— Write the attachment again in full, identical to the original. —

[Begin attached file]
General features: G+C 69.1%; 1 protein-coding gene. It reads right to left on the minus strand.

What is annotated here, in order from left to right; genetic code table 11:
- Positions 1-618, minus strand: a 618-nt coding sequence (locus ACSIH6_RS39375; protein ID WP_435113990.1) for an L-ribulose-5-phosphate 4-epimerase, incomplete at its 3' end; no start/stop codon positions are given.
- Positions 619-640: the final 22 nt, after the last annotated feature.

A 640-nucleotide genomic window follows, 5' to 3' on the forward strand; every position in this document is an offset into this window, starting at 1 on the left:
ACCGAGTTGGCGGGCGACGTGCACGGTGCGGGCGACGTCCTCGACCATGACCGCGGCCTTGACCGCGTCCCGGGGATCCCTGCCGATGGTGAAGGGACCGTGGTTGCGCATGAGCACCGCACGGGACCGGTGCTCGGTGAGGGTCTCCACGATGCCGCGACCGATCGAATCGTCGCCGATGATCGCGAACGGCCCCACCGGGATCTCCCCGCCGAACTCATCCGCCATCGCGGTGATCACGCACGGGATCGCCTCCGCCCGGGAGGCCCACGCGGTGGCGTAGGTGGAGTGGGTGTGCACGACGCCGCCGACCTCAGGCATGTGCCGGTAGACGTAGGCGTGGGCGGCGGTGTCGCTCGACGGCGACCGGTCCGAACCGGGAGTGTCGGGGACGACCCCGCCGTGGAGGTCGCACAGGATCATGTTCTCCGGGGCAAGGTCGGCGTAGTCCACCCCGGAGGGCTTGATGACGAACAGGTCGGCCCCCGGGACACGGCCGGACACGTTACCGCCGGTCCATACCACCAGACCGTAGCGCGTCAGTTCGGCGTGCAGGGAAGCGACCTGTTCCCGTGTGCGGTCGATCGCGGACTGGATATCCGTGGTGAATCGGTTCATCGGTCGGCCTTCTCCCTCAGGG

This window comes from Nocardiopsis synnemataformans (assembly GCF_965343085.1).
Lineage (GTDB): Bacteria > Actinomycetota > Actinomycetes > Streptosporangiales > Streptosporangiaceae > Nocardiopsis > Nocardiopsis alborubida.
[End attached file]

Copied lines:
General features: G+C 69.1%; 1 protein-coding gene. It reads right to left on the minus strand.

What is annotated here, in order from left to right; genetic code table 11:
- Positions 1-618, minus strand: a 618-nt coding sequence (locus ACSIH6_RS39375; protein ID WP_435113990.1) for an L-ribulose-5-phosphate 4-epimerase, incomplete at its 3' end; no start/stop codon positions are given.
- Positions 619-640: the final 22 nt, after the last annotated feature.

A 640-nucleotide genomic window follows, 5' to 3' on the forward strand; every position in this document is an offset into this window, starting at 1 on the left:
ACCGAGTTGGCGGGCGACGTGCACGGTGCGGGCGACGTCCTCGACCATGACCGCGGCCTTGACCGCGTCCCGGGGATCCCTGCCGATGGTGAAGGGACCGTGGTTGCGCATGAGCACCGCACGGGACCGGTGCTCGGTGAGGGTCTCCACGATGCCGCGACCGATCGAATCGTCGCCGATGATCGCGAACGGCCCCACCGGGATCTCCCCGCCGAACTCATCCGCCATCGCGGTGATCACGCACGGGATCGCCTCCGCCCGGGAGGCCCACGCGGTGGCGTAGGTGGAGTGGGTGTGCACGACGCCGCCGACCTCAGGCATGTGCCGGTAGACGTAGGCGTGGGCGGCGGTGTCGCTCGACGGCGACCGGTCCGAACCGGGAGTGTCGGGGACGACCCCGCCGTGGAGGTCGCACAGGATCATGTTCTCCGGGGCAAGGTCGGCGTAGTCCACCCCGGAGGGCTTGATGACGAACAGGTCGGCCCCCGGGACACGGCCGGACACGTTACCGCCGGTCCATACCACCAGACCGTAGCGCGTCAGTTCGGCGTGCAGGGAAGCGACCTGTTCCCGTGTGCGGTCGATCGCGGACTGGATATCCGTGGTGAATCGGTTCATCGGTCGGCCTTCTCCCTCAGGG

This window comes from Nocardiopsis synnemataformans (assembly GCF_965343085.1).
Lineage (GTDB): Bacteria > Actinomycetota > Actinomycetes > Streptosporangiales > Streptosporangiaceae > Nocardiopsis > Nocardiopsis alborubida.